(Bloomberg) -- German authorities carried out the biggest-ever raid targeting right-wing extremists, saying a nationwide operation thwarted a domestic terrorist group planning to violently overthrow the government.
More than 3,000 German law-enforcement officers, including hundreds of special forces, participated in searches across 11 of the country’s 16 states early on Wednesday. Twenty-five people were taken into custody, including a nobleman ringleader, a former lawmaker with the anti-immigrant Alternative for Germany and at least one member of an elite military unit.
Authorities didn’t describe an imminent attack. But members of the group, which adheres to a far-right ideology that rejects the legitimacy of Germany’s post-World War II order, planned to attack the German parliament in Berlin, according to the federal prosecutor.
“Right-wing extremism poses the biggest threat to our democracy,” Chancellor Olaf Scholz’s chief spokesman, Steffen Hebestreit, told reporters in Berlin on Wednesday. “From everything we know so far about the plans of those arrested, it shows how bitterly true this assessment probably is.”
Members of the group were also driven by the QAnon conspiracy theory movement, many of whose followers were present on the steps of the US Capitol during the Jan. 6 attack in the waning days of Donald Trump’s presidency.
“They are firmly convinced that Germany is currently ruled by members of a so-called Deep State,” the prosecutor said in a statement. They believe that the country will be liberated by the “Alliance,” a secret organization of governments, intelligence services and armed forces of various nations, including Russia and the US.
The group’s members fell within Germany’s so-called “Reichsbürger” movement, a loose agglomeration whose ideology draws from the country’s pre-World War I militaristic imperial rule and rejects the democratic structures of the Federal Republic, established in 1949 as West Germany.
Media images included armored police escorting the suspected group leader, identified as Heinrich XIII, the Prince of Reuss, from his apartment in Frankfurt. The nobleman led the group’s “council” and planned to take over the government after a coup.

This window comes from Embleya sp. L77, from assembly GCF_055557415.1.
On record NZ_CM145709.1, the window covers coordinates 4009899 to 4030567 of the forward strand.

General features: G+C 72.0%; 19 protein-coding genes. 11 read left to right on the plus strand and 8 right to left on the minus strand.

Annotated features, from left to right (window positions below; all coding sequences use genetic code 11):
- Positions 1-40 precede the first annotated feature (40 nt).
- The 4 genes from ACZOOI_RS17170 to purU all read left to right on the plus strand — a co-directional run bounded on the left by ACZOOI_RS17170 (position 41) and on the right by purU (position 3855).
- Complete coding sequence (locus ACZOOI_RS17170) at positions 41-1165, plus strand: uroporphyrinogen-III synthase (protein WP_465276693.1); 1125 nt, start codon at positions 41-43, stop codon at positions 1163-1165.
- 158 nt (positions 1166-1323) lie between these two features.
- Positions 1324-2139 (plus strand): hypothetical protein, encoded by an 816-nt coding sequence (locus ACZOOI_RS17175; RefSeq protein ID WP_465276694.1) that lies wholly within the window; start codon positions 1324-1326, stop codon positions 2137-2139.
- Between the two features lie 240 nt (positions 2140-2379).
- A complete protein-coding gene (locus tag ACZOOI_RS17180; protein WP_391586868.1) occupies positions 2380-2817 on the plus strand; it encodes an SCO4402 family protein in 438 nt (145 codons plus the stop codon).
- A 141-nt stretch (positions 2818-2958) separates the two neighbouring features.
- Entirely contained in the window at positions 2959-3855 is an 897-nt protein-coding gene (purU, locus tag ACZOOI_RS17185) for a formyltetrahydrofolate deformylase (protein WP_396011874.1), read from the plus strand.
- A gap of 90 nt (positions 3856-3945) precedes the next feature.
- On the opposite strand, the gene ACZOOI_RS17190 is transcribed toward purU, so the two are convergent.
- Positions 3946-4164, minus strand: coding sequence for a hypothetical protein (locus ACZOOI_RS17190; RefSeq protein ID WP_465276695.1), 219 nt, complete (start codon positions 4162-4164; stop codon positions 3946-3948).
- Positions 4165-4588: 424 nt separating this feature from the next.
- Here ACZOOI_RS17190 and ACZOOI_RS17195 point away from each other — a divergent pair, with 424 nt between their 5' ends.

Part of the plan was to set up an interim government and begin negotiations with the victorious World War II governments, above all Russia. Heinrich XIII made contact with Russian representatives in Germany, according to the prosecutor.
“There are however no indications so far in the investigation that representatives reacted positively to his suggestions,” the prosecutor said in the statement. Among those detained were a Russian citizen, identified as Vitalia B., a suspected supporter who is accused of facilitating contacts with Moscow.
Investigators are looking closely at any potential ties with Russia, an Interior Ministry spokesman told reporters in Berlin.
‘Tip of the Iceberg’
Members of the group began meeting regularly in November 2021, a month before Scholz took office with a coalition of Social Democrats, the Green party and the Free Democrats. The prosecutor described a concerted effort to recruit military personnel and police to the cause.
The organization is “united by their hatred of democracy, of our state and of people who stand up for our community,” Interior Minister Nancy Faeser said in a statement “That is why we are taking action against such efforts with the full force of the rule of law.”
Uli Groetsch, a lawmaker focusing on domestic policy for the Social Democrats, said it was the largest counterterrorism operation in German history and warned that it was only “the tip of the iceberg.”
As well as the Reichsbürger scene, Germany’s security agencies were also implicated, Groetsch said by email, adding that he was not surprised that some of the suspects appeared to have links to the far-right AfD.
“The hurdles for removing enemies of the constitution in the civil service must be lowered,” Groetsch said. “It’s unacceptable that an accused extremist was still working as a judge.”
The raid went beyond Germany’s borders. One of the people detained was taken into custody in Perugia, Italy and another in Kitzbuehel, Austria.
--With assistance from Mariajose Vera and Alexey Anishchuk.
(Adds Scholz spokesman comment, scale of raid, from second paragraph.)
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